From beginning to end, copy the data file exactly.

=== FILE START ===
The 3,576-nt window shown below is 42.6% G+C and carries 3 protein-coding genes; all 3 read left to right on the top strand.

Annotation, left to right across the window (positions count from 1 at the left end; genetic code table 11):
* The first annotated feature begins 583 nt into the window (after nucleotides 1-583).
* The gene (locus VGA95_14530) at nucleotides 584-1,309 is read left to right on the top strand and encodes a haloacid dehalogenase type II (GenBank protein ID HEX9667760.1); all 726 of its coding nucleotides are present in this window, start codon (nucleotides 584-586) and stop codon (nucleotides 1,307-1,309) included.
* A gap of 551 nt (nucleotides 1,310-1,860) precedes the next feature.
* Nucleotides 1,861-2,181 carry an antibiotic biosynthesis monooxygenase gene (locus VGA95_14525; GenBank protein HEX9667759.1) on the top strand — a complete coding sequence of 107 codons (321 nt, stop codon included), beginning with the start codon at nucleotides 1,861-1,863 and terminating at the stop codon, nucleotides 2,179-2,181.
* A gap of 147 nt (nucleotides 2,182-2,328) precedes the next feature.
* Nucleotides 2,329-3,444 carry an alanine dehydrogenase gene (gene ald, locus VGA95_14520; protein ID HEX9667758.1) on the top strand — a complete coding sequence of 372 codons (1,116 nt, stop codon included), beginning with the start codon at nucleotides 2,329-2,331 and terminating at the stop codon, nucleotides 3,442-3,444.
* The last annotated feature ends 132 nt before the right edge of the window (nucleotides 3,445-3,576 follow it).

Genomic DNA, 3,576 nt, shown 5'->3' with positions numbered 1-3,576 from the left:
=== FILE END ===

The 3,576-nt window shown below is 42.6% G+C and carries 3 protein-coding genes; all 3 read left to right on the top strand.

Annotation, left to right across the window (positions count from 1 at the left end; genetic code table 11):
* The first annotated feature begins 583 nt into the window (after nucleotides 1-583).
* The gene (locus VGA95_14530) at nucleotides 584-1,309 is read left to right on the top strand and encodes a haloacid dehalogenase type II (GenBank protein ID HEX9667760.1); all 726 of its coding nucleotides are present in this window, start codon (nucleotides 584-586) and stop codon (nucleotides 1,307-1,309) included.
* A gap of 551 nt (nucleotides 1,310-1,860) precedes the next feature.
* Nucleotides 1,861-2,181 carry an antibiotic biosynthesis monooxygenase gene (locus VGA95_14525; GenBank protein HEX9667759.1) on the top strand — a complete coding sequence of 107 codons (321 nt, stop codon included), beginning with the start codon at nucleotides 1,861-1,863 and terminating at the stop codon, nucleotides 2,179-2,181.
* A gap of 147 nt (nucleotides 2,182-2,328) precedes the next feature.
* Nucleotides 2,329-3,444 carry an alanine dehydrogenase gene (gene ald, locus VGA95_14520; protein ID HEX9667758.1) on the top strand — a complete coding sequence of 372 codons (1,116 nt, stop codon included), beginning with the start codon at nucleotides 2,329-2,331 and terminating at the stop codon, nucleotides 3,442-3,444.
* The last annotated feature ends 132 nt before the right edge of the window (nucleotides 3,445-3,576 follow it).

Genomic DNA, 3,576 nt, shown 5'->3' with positions numbered 1-3,576 from the left: